Fabrication class: creating hollow shapes with die forms

I’m taking an Intermediate Fabrication class at Jewel Envy. In the last class we learned how to make a die form to create hollow-form shapes. After 3 hours of intense, focused work, I brought my work home to show my husband.

“Want to see what it took me all goddam class to make?” I asked as I walked through the door. THIS:

coppertrianglepuff

coppertrianglepuff2

“That’s…it?” said Dave. (Now don’t get me wrong, Dave is amazingly supportive and encouraging husband, but both of us are pretty pragmatic and cynical, so we were both on the same page on this.)

Yep, that’s it. It’s a lame little triangle of copper, with one side slightly puffed out or domed and the other flat, and it’s hollow inside. Dave said, “I’m sorry, but I wouldn’t pay 10 cents for this.” Which is Dave’s slightly nicer way of paraphrasing Justin Halpern’s father (of Shit My Dad Says fame) when he said “Listen, I don’t want to stifle your creativity, but that thing you built there, it looks a pile of shit.”

Fair enough! Agreed. I don’t think I can even tart this thing up into a reasonable pendant for a necklace or something — which was the original intent…here’s my sketch; the drawing at the bottom right is what I had in mind:

sketch

Nonetheless, here’s what this ‘pile of shit’ copper puffy triangle actually represents…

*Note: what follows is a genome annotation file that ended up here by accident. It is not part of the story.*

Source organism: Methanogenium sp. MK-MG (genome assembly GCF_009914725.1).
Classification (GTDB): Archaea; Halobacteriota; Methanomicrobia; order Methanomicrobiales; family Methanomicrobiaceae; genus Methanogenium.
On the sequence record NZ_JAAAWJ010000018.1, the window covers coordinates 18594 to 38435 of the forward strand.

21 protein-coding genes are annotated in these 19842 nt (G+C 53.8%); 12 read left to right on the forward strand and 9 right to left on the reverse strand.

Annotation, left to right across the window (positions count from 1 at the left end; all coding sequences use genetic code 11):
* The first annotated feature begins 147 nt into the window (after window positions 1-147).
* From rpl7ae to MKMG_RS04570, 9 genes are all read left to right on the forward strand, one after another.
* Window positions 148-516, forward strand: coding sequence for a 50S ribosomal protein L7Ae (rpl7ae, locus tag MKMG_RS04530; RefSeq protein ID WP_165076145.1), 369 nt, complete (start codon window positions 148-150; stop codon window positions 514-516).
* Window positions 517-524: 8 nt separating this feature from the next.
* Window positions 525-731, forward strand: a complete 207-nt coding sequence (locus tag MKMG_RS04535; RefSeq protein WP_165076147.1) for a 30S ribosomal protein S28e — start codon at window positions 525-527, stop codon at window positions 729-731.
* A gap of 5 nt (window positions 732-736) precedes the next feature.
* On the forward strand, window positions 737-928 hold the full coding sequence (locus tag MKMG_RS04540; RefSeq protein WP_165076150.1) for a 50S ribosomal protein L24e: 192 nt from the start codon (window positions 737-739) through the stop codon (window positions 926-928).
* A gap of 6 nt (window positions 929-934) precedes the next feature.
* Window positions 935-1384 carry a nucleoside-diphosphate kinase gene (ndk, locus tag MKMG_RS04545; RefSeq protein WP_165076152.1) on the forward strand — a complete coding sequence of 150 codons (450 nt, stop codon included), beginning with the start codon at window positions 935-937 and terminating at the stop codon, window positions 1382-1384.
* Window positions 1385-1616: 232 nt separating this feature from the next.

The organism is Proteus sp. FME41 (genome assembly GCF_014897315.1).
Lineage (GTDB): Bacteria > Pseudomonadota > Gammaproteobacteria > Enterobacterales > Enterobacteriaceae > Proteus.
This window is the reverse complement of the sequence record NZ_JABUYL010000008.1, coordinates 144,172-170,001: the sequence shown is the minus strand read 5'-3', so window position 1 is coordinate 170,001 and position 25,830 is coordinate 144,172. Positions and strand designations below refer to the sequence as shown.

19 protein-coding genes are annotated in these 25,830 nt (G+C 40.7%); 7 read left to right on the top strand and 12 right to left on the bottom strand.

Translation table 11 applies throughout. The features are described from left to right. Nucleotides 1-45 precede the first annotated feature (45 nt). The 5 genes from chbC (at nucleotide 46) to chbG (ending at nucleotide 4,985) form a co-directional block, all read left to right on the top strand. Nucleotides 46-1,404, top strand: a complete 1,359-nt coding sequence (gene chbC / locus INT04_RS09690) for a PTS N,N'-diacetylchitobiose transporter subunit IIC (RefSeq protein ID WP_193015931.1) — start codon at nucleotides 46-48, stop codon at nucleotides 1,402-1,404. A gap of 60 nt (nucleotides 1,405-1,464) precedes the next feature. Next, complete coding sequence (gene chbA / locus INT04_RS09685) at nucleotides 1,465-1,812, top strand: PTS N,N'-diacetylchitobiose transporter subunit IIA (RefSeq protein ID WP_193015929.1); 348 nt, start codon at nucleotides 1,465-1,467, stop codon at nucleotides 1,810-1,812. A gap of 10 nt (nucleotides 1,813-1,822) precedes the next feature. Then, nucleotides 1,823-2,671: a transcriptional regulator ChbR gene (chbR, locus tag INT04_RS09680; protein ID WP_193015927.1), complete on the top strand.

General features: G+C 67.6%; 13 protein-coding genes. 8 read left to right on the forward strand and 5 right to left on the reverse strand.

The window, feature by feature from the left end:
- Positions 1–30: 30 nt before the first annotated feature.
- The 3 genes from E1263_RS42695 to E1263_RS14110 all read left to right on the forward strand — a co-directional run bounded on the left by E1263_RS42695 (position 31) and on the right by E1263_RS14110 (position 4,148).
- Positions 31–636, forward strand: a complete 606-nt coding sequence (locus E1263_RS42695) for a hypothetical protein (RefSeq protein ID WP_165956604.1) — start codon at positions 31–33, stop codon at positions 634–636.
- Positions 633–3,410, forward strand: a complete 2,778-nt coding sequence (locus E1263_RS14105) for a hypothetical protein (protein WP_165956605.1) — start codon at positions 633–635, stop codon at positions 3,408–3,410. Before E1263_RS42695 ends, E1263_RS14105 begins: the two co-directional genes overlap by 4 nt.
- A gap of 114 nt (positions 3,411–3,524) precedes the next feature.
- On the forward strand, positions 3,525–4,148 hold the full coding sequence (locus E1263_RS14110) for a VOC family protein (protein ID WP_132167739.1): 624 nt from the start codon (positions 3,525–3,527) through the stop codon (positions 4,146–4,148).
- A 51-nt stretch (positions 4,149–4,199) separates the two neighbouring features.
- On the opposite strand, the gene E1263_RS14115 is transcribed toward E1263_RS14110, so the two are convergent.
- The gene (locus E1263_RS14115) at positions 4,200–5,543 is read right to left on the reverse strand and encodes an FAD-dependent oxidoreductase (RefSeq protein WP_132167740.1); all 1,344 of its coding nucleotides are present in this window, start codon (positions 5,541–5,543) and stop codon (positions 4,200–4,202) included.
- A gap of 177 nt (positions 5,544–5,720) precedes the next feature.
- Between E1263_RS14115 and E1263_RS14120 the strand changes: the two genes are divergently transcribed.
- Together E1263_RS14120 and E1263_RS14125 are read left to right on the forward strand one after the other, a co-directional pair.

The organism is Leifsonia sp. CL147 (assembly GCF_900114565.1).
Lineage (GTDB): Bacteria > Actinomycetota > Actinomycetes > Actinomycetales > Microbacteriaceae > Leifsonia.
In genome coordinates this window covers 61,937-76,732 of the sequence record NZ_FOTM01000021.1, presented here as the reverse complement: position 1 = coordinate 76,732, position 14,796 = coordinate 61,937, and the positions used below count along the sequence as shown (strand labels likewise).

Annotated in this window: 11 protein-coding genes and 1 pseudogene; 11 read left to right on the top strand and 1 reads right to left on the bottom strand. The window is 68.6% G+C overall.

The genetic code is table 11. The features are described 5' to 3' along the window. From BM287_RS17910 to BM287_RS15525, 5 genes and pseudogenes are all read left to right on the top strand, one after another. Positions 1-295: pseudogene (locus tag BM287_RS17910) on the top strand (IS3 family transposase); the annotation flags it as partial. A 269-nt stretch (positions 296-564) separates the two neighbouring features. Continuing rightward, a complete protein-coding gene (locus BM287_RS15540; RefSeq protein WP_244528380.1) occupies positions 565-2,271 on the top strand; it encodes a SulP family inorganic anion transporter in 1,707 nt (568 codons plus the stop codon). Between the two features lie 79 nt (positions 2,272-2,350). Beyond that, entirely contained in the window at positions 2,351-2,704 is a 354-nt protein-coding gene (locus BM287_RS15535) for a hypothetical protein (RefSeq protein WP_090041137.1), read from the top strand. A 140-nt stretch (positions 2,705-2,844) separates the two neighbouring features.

I learned how to make a die form. This involved sawing a rounded triangular shape out of a sheet of brass then gluing the brass to a wooden block and, using a drill press, then a saw and files, creating a hole in the block the same shape as the triangle.

dieform

dieform2

Having made the die form, I can now make as many puffy little triangles as I want! So if I wanted a whole necklace, say, with a matching pair of earrings, of little puffy triangles, I could do that. I could also create the triangles in other materials such as silver.

To use the die form, I placed a sheet of copper on top and put it into a hydraulic press. The extreme pressure in the press causes the copper to get pressed down into the hollow triangle of the dye form. The higher the pressure, the puffier the triangle, but you have to be careful not to put too much pressure or it can blow a hole through the copper. Then I cut the puffy triangle out of the copper sheet with a saw and filed the edges smooth. Next I soldered the triangle to another flat piece of copper, sealing all the edges, then cut the piece out and filed the edges smooth again.

Even though this first attempt is what Sam Halpern might call a pile of shit, it does mean I’ve learned a new technique for metalsmithing and jewelry making. And in the hands of an experienced artist like Barbara Bayne, this technique results in some gorgeous jewelry. Look at Bayne’s amazing pieces created using die forms:

Die form necklaces by Barbara Bayne

Or this piece by Judith Neugebauer:

jewelry by Judith Neugebauer

Or this cute Copper Puffed Heart Necklace from Michele Grady Designs on Etsy:

Copper Puffed Heart Necklace by Michele Grady Designs

As for me, die forming definitely isn’t my favourite technique I’ve learned so far in my jewelry-making classes, but, as always when I learn a new handcrafting technique, it certainly makes me appreciate how much work goes into creating the tiniest pieces that most take for granted.

 

 

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